Cardiomyopathy due to Treatment with Anthracyclines




Polamraju, Tanmayee S.
Bowman, Paul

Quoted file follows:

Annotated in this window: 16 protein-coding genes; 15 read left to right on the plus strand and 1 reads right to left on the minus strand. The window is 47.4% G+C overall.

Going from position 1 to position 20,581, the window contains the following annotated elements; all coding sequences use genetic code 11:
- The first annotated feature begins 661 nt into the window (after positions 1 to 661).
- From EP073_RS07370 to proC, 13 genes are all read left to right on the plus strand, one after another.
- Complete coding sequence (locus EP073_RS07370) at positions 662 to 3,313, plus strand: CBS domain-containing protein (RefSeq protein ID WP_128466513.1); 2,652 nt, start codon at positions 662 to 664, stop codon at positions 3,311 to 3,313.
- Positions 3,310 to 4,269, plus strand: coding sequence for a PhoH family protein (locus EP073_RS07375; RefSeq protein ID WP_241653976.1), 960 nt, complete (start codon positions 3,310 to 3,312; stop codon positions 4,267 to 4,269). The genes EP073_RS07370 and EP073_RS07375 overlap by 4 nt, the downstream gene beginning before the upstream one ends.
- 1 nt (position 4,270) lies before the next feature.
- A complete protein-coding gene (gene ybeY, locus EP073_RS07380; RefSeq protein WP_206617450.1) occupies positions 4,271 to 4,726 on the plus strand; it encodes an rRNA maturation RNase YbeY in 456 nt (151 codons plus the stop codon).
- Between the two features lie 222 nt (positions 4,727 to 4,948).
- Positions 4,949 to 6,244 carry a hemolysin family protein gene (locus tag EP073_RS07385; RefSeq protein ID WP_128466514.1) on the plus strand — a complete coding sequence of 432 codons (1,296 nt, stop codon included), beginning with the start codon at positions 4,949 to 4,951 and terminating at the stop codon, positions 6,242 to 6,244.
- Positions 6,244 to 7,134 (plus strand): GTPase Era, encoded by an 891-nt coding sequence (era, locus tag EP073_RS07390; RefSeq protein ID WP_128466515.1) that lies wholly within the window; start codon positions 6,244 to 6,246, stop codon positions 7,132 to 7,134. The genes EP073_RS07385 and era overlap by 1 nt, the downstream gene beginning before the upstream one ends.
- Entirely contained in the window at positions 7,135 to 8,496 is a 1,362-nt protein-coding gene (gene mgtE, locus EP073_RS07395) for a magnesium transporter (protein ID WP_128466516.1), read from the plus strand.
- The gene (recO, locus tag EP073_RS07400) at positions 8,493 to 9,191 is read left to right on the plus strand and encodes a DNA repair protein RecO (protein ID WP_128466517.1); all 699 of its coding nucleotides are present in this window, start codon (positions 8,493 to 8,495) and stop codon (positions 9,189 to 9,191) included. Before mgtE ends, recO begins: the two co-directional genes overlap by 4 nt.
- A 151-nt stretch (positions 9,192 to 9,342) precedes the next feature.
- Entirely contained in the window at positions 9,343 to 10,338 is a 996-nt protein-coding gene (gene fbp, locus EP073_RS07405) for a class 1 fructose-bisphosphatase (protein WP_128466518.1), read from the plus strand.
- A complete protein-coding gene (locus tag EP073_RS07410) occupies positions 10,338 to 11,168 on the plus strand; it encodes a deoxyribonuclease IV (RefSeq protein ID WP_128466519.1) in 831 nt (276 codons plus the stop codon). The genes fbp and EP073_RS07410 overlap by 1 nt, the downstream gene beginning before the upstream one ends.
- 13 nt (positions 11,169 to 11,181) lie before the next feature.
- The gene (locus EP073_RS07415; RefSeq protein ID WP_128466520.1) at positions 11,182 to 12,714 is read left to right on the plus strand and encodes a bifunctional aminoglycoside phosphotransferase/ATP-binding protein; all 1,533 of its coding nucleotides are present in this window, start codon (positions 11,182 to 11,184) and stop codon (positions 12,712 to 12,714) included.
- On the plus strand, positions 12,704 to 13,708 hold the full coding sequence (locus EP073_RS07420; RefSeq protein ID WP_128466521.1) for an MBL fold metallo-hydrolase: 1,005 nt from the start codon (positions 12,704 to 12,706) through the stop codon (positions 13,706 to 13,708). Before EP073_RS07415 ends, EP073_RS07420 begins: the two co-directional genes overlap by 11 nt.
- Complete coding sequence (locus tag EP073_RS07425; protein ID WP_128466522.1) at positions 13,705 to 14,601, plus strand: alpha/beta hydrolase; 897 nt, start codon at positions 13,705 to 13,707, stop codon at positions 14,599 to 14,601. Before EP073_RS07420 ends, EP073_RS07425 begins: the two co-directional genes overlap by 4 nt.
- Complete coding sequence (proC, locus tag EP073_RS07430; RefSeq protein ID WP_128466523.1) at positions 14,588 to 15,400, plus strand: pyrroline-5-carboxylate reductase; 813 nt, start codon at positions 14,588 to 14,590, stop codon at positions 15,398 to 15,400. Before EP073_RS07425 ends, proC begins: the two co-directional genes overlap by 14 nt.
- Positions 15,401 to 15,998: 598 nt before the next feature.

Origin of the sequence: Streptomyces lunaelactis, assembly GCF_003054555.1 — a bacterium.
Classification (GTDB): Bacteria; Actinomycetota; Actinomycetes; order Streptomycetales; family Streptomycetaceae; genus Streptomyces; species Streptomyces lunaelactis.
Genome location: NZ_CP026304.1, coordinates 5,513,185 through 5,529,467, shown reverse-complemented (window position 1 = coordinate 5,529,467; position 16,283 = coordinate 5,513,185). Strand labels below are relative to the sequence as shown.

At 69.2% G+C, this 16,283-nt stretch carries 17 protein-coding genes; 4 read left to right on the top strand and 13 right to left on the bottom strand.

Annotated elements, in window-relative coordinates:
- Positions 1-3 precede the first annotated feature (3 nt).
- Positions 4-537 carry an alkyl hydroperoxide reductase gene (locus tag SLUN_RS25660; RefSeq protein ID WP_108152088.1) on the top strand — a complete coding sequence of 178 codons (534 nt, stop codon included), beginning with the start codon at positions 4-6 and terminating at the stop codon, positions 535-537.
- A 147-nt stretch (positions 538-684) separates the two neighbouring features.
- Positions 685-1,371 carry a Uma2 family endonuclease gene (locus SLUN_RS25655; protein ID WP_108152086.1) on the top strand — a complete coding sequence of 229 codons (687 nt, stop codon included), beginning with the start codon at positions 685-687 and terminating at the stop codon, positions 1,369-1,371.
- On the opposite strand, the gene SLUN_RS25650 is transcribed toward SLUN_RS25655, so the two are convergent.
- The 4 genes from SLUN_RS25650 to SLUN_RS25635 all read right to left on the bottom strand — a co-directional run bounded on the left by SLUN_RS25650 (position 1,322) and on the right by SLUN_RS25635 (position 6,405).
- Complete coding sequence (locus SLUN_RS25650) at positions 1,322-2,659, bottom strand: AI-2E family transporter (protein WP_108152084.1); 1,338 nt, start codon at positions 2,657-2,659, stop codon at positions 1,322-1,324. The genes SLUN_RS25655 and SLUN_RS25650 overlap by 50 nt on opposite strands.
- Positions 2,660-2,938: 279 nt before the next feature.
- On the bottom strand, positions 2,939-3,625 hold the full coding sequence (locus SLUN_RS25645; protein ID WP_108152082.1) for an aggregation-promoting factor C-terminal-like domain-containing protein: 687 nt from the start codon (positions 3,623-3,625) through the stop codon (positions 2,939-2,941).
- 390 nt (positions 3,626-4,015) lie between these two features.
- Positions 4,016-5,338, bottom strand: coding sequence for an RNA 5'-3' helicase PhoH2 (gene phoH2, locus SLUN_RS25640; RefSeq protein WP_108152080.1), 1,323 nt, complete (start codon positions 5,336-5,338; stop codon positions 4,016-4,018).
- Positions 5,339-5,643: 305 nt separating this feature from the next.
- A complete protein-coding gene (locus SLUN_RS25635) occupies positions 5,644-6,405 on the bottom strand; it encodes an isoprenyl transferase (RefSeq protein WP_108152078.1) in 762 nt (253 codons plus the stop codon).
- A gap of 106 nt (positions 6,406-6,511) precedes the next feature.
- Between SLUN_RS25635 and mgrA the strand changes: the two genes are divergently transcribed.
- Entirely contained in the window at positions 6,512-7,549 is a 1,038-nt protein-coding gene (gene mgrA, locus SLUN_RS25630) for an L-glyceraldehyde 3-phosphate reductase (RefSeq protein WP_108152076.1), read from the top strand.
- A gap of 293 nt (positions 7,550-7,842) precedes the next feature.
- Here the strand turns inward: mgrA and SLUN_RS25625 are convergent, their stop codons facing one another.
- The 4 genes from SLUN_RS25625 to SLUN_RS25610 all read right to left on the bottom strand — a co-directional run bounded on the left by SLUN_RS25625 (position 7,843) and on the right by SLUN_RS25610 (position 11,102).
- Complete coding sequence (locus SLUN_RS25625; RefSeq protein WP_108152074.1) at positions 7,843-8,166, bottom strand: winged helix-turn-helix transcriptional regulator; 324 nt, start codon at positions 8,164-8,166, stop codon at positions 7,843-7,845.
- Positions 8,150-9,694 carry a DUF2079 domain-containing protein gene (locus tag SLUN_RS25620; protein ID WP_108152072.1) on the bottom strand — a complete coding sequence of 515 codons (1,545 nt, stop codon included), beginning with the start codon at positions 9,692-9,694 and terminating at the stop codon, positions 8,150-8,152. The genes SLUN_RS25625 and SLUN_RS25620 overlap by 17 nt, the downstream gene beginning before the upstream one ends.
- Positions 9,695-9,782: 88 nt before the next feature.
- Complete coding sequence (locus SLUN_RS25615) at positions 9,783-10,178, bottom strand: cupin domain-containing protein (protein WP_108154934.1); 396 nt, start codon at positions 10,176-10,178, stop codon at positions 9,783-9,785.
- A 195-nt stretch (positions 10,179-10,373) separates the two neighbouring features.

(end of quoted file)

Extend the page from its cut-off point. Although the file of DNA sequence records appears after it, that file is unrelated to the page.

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This case study illustrates the importance of cardiac monitoring in survivors who have received high dose anthracycline therapy for childhood malignancies. A single case medical file and personal interview were used in obtaining information for the study. MG, a 45 year old woman, was diagnosed with Ewing’s sarcoma of the right femur at 9 years of age, and received over 400 mg/m2 of Doxorubicin. An ECHO performed four weeks into her pregnancy demonstrated a decreased left ventricular ejection fraction (LVEF) of 35.4%, and MG was started on aggressive treatment. Despite appropriate treatment, she was not able to sleep while reclining during the last trimester of pregnancy and progressed to lethargy and shortness of breath on postpartum day 1. She was found to have congestive heart failure with cardiomyopathy; MG was hospitalized and given IV diuretics. Her LVEF has gradually improved since then and is stable at 60%. MG’s cardiomyopathy became evident due to a stressful trigger 22 years after her treatment ended. Without an ECHO performed early in her pregnancy, the cardiomyopathy may not have been diagnosed until she developed symptoms. At that stage in her pregnancy, her condition would have likely progressed significantly endangering her life and possibly resulting in the demise of her child. This case study demonstrates that cardiotoxicity can develop at any time after the completion of treatment. Further, this case study establishes the importance of annual cardiac monitoring for childhood cancer survivors who have been treated with high-dose anthracyclines especially.